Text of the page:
For the upcoming tournament, the cheapest First- and Second-Round event, according to TicketIQ.com, will be in San Diego, where fans are currently paying $152 per seat. The next cheapest is $197 in Pittsburgh, which features Villanova, Virginia Tech, Alabama, Rhode Island, Oklahoma, Duke, Iona and the LIU Brooklyn-Radford winner.
Primary market tickets for the 1st and 2nd rounds have get in prices ranging from $50-$95 on Ticketmaster.
Regionals: Sweet Sixteen and Elite Eight
Predictably, as the tournament progresses, ticket prices rise. As of March 12, the most expensive Regional Round on the secondary market, according to TicketIQ.com, was the Boston get-together, which was trending on $477, making it the fourth-most expensive of the decade. The most expensive Regional was in Kansas City last year, when the hometown favorite Jayhawks played, and tickets shot up to $652. The third most expensive ticket of the decade was $533 in Cleveland in 2015.
There is no truly cheap ticket to a Regional, but the least expensive this year will be for the event in Atlanta, where the current asking price for a ticket is $325. The least expensive since 2011, was $141 in Dallas in 2013. On the primary side, tickets were available on Ticketmaster starting at $137 for the West Regional, $220 for the Midwest Regional, $249 for the South Regional, and $296 for the East Regional.
Historically, the Final Four has been the most expensive ticket of March Madness – even pricier than the Championship. This year will be no exception. While the price of Final Four and Championship tickets tend to rise once the field is set, 2018 prices are still following the trend. According to TicketIQ.com, the current asking price for a Final Four ticket at the Alamodome in San Antonio, is running $730 on the secondary market. Championship tickets are trending at $493.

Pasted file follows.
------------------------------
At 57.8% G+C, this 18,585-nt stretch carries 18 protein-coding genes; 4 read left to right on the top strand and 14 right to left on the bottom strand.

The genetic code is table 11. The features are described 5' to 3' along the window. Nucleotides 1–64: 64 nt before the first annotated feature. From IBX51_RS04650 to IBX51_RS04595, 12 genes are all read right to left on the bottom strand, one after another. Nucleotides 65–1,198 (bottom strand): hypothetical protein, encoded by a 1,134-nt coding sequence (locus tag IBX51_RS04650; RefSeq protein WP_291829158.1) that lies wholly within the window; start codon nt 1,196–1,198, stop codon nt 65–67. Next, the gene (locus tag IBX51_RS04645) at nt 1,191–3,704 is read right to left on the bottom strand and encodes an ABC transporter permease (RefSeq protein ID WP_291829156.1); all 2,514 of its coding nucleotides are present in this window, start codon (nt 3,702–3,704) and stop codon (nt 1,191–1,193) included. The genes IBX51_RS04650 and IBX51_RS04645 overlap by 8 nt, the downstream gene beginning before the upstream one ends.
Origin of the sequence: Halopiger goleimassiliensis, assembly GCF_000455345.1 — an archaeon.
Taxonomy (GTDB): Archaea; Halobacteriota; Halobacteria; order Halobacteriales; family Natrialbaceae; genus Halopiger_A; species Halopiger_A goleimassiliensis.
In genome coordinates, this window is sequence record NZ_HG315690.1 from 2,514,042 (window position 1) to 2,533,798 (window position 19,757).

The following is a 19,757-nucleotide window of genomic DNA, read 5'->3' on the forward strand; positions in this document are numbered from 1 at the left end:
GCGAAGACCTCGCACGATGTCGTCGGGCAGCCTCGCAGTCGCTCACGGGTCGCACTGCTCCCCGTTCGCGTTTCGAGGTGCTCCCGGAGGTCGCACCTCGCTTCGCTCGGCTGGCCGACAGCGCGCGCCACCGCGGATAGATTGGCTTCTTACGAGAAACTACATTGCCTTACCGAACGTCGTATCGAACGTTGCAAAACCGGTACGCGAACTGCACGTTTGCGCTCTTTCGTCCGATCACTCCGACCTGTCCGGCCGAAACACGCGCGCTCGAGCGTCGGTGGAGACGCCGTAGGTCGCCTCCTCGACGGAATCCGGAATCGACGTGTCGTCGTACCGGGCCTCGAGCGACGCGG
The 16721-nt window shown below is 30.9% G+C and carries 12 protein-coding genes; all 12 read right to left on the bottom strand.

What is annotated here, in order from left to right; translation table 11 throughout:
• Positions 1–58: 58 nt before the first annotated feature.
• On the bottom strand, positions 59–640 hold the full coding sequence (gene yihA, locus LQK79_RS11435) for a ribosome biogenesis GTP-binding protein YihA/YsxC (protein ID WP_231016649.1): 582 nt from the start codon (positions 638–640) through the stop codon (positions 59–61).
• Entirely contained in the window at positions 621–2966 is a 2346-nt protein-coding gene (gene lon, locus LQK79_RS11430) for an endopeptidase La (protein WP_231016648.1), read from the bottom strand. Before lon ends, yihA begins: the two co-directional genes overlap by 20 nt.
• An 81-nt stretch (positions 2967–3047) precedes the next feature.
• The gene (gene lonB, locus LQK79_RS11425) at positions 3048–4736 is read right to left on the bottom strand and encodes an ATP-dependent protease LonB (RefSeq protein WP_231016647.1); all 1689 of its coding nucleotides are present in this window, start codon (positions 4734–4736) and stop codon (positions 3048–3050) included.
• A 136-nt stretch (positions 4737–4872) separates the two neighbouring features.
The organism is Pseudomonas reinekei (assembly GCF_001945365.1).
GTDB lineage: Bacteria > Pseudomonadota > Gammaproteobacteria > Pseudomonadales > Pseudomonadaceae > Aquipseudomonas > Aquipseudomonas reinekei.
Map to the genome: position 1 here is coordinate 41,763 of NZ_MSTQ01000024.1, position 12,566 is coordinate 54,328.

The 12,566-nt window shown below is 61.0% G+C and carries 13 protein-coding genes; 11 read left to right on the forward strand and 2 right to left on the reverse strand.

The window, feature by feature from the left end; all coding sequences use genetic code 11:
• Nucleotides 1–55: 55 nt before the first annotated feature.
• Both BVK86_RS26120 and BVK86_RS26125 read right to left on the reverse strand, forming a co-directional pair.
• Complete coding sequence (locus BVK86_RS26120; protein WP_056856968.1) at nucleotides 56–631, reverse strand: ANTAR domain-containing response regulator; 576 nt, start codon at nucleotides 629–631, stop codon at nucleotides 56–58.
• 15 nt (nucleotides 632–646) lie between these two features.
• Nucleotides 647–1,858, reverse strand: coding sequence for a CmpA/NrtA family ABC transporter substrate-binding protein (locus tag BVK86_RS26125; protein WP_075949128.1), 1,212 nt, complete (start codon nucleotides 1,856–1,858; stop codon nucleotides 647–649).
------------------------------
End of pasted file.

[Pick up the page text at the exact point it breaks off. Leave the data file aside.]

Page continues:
For the last three years, the price for a Final Four ticket on the secondary market has been more than $1,000 — $1,343 last year, $,1025 in 2016 and $1,108 in 2015. The least expensive Final Four ticket was in 2011, when for $552, fans got to see Butler beat VCU and Connecticut slip past Kentucky in the first Final Four in history that did not feature a No. 1 or No. 2 seed. The field was considered the weakest in March Madness history.
The get-in price for the 2018 Final Four is $199 on the secondary market. The highest get-in price in history was in 2013 in Atlanta, when fans paid $309 just to get in the door.
While the price of a ticket to the NCAA Men’s Basketball Championship game has traditionally been cheaper than the Final Four, it’s hasn’t been cheap. Like the Final Four, ticket prices rise (or fall) based on which teams make the championship, and where it’s located. This time around, championship tickets are trending at $530 with a get-in price of $180 on the secondary market, according to TicketIQ.com. The game will be played at the Alamodome on April 2.
The most expensive championship game of the decade was $796 in 2016, when Villanova beat UNC by three points in a tight game in Houston. The title was the second in Villanova’s history. A close second, in terms of ticket prices, was $761 in 2015 while the cheapest title game cost fans an average of $60 on the secondary market in Dallas in 2011.
This year, the current get-in price for the national championship is $164.